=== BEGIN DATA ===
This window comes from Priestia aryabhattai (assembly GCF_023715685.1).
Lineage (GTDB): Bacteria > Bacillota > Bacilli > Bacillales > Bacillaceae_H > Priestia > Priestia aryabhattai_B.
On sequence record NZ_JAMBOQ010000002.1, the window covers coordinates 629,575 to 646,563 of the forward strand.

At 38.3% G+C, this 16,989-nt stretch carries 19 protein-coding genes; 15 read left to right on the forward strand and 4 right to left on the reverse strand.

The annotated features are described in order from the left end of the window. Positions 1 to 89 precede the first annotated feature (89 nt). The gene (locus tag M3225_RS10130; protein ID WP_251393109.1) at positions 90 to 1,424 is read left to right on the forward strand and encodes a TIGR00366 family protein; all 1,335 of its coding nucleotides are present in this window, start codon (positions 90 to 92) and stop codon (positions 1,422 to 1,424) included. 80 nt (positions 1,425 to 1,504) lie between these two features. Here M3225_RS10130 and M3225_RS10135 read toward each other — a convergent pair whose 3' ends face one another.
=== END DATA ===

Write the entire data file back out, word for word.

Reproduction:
This window comes from Priestia aryabhattai (assembly GCF_023715685.1).
Lineage (GTDB): Bacteria > Bacillota > Bacilli > Bacillales > Bacillaceae_H > Priestia > Priestia aryabhattai_B.
On sequence record NZ_JAMBOQ010000002.1, the window covers coordinates 629,575 to 646,563 of the forward strand.

At 38.3% G+C, this 16,989-nt stretch carries 19 protein-coding genes; 15 read left to right on the forward strand and 4 right to left on the reverse strand.

The annotated features are described in order from the left end of the window. Positions 1 to 89 precede the first annotated feature (89 nt). The gene (locus tag M3225_RS10130; protein ID WP_251393109.1) at positions 90 to 1,424 is read left to right on the forward strand and encodes a TIGR00366 family protein; all 1,335 of its coding nucleotides are present in this window, start codon (positions 90 to 92) and stop codon (positions 1,422 to 1,424) included. 80 nt (positions 1,425 to 1,504) lie between these two features. Here M3225_RS10130 and M3225_RS10135 read toward each other — a convergent pair whose 3' ends face one another.